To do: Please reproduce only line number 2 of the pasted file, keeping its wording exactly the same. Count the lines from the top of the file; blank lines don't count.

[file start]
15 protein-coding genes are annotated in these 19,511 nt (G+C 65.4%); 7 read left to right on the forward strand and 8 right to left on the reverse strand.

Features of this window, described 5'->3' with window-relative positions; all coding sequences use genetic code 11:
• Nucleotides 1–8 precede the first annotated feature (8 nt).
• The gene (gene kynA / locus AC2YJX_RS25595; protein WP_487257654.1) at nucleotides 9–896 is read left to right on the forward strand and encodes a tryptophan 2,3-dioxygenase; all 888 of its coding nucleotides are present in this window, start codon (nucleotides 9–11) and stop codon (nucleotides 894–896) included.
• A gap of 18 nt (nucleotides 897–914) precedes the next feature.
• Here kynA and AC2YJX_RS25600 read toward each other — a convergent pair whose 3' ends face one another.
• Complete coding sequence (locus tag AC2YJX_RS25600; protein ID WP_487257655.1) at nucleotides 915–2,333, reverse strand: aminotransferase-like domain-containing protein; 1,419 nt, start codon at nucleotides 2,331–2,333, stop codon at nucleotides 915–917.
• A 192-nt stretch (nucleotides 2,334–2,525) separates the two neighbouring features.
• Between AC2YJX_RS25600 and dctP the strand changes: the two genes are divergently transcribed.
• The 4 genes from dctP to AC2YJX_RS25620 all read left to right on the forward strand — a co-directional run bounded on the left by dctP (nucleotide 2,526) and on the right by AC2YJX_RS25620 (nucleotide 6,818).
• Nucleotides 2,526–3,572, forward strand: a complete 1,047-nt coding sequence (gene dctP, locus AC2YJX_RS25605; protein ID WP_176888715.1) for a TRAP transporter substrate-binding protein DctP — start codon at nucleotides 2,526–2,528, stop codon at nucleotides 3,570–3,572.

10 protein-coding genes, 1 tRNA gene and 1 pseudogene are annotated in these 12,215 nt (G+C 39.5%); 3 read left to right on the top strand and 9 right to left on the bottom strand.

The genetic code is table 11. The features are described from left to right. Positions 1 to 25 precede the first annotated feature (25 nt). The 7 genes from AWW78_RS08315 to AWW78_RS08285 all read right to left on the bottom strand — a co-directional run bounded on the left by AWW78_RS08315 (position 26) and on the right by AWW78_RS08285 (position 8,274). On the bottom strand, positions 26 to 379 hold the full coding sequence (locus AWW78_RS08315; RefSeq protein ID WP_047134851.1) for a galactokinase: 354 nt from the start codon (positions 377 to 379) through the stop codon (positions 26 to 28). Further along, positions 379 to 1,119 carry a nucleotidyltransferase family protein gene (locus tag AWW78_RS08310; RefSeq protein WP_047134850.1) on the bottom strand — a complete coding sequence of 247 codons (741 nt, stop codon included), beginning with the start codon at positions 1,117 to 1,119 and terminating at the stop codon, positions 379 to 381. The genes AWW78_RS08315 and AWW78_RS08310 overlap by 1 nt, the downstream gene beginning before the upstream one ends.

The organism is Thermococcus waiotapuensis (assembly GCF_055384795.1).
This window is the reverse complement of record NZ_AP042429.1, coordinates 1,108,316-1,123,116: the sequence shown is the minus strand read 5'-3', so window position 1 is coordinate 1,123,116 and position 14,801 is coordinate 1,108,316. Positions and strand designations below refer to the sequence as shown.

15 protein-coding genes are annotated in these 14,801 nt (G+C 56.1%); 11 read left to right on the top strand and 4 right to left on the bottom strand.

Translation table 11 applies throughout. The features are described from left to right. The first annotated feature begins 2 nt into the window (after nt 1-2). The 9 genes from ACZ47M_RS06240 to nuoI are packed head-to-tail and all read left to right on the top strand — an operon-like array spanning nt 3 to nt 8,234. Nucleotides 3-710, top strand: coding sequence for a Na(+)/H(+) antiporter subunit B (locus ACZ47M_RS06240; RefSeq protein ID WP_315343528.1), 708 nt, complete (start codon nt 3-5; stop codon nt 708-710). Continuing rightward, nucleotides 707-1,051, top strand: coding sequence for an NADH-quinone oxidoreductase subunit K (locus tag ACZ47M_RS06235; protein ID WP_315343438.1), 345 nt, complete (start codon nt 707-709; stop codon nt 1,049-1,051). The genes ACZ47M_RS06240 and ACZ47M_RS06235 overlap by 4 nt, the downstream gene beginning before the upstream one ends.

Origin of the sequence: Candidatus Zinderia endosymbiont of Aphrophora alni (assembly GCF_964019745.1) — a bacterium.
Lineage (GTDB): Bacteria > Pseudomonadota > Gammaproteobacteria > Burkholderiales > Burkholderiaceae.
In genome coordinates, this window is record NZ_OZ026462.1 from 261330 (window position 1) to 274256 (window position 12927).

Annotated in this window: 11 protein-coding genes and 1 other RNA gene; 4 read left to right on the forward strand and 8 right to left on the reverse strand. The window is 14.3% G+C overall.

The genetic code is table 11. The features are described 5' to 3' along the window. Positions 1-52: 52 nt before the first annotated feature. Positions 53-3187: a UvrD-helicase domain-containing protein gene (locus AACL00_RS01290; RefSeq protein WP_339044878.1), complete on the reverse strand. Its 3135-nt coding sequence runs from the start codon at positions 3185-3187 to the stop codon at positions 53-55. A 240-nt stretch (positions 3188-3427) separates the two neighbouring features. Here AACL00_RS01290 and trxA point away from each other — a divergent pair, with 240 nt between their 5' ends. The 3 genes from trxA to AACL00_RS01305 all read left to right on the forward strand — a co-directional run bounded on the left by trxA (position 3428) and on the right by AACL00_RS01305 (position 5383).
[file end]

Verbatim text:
Features of this window, described 5'->3' with window-relative positions; all coding sequences use genetic code 11: